Sunday, March 29, 2015

High Yield Bonds in Rising Interest Rate Environments

As the Fed moves closer to the inevitable rise in interest rates, one's bond portfolio construction and bond portfolio duration should be examined. Portfolio duration (similar to maturity) needs to be examined due to the fact that generally, the longer the maturity a bond has, the more the bond suffers in price when rates rise. A 25 or 30 year maturity coupon bond may fall 15% or more in price with a 1% rise in rates. A 30 year maturity, zero coupon bond could fall 30% in price with the same 1% rise in rates.

Are there bonds that maintain their price in rising environments? Or, better yet, are there bonds that rise in price slightly when rates rise? The answer is yes. First, there are adjustable-rate bonds that are available. Most people are familiar with adjustable rate mortgages...these are similar. The interest rate on an adjustable rate bond is dependent upon some interest rate index. As that index rate rises, the bond's interest rate rises, often raising the price of the bond.

The second group of bonds that tend to rise in price with a rise in interest rates are high yield bonds. Because high yield bonds are so dependent upon a good economy, and because a good economy also tends to cause the Fed to raise rates, these bonds often maintain or even increase their value in a slowly rising interest rate environment. We don't advocate overallocation, but we definitely recommend some allocation of a bond portfolio to high yield bonds.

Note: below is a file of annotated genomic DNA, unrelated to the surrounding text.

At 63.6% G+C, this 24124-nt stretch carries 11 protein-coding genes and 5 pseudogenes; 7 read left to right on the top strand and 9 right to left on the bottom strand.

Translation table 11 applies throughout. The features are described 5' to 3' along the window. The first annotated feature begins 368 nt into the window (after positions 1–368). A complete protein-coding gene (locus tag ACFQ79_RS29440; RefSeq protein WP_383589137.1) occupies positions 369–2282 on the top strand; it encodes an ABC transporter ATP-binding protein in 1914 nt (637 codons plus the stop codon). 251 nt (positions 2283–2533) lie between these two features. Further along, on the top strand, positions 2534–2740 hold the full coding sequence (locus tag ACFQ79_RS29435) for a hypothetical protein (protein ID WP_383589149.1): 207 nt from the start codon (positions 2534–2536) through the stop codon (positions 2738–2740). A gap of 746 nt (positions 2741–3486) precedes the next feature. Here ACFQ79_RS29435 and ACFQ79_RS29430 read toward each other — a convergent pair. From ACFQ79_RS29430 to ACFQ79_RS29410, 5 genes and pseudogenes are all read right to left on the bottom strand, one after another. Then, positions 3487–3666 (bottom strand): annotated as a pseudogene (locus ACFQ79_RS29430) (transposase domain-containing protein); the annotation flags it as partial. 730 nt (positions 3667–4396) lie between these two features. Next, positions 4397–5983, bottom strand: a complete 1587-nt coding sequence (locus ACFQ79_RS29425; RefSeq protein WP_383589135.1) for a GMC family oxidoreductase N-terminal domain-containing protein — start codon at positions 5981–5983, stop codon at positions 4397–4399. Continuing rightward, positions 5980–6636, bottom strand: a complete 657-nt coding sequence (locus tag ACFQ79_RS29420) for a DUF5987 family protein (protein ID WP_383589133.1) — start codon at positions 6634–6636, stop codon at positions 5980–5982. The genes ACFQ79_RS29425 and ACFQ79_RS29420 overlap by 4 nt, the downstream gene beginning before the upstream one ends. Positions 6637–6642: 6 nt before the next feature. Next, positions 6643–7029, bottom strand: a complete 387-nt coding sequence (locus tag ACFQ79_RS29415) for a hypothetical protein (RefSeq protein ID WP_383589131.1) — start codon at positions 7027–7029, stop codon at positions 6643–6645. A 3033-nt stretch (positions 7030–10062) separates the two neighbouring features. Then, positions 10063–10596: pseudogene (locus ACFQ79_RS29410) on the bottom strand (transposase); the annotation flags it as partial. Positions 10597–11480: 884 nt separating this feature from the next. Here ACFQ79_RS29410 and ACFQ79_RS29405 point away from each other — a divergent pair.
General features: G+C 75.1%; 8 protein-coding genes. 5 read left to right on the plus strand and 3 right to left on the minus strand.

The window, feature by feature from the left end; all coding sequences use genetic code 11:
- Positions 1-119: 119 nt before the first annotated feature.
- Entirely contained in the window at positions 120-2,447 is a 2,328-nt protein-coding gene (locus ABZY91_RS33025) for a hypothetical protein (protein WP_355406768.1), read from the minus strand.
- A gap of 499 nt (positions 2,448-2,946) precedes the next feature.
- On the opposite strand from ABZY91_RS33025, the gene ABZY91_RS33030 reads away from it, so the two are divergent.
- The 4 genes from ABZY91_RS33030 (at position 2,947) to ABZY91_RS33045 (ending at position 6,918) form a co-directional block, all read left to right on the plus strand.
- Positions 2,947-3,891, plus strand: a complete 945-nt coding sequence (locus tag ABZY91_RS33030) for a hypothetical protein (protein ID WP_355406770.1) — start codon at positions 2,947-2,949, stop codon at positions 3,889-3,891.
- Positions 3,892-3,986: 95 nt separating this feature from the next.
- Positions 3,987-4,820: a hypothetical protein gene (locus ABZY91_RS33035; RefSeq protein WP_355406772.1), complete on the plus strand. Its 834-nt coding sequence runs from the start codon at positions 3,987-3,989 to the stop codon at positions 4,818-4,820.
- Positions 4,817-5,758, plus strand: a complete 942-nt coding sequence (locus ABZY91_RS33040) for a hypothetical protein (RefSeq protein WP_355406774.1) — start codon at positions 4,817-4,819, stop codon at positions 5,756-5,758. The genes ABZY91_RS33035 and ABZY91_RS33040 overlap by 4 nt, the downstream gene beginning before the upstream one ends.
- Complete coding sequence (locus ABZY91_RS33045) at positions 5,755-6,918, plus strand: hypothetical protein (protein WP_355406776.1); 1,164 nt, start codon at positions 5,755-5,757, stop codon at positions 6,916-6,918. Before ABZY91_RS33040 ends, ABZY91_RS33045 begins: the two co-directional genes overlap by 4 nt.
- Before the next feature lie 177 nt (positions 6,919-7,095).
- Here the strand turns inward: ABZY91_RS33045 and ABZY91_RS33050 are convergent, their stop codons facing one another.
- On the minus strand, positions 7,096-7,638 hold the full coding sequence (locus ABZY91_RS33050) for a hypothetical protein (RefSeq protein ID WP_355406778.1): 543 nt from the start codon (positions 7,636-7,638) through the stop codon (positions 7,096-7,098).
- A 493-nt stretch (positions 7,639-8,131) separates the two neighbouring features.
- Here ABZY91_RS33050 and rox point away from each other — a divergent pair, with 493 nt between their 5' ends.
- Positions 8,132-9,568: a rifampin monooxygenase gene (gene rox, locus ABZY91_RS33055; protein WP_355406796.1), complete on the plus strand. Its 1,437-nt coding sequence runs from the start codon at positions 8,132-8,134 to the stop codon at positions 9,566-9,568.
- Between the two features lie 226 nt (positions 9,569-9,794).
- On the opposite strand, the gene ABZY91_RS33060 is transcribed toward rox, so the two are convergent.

There is no way to remove volatility entirely from a portfolio, but with careful consideration, one can at least mitigate some of that volatility.

Sunday, March 8, 2015

The Increasing Attractiveness of Bond ETFs

Katy Burne, writer for the Wall Street Journal, recently wrote an article discussing the increasing popularity of bond ETFs among institutional buyers (Institutions Pour Cash Into Bond ETFs (subscribers only)). According to Burne, institutional investment in bond ETFs has more than doubled in the past couple years.

I echo the increased usage, comfortability, and precision of many of the bond ETFs that are now available in the market. One might expect this writer, with more than 20 years of institutional fixed income experience, to gravitate towards individual bonds. However, the decreased costs, the increasingly tight markets, and the precision exposure I get with many bond ETFs has captured my attention. If, for example, 2023 maturities of Corporate paper suddenly become cheap versus 2024, in one fell swoop I can move a large part of my portfolios out of 2024 and into 2023 paper, thus capturing the extra yield for my clients. Previously, I'd have to gather up lists of bonds, put them out for bid with the commission bond salesmen, and wait for good bids to come in. The availability of competitive bond ETFs has saved hours of time for me and many basis points for the clients.

Keep an eye on these products. They are increasingly precise, increasingly less expensive, and according to both Burne and me, increasingly popular among institutional buyers.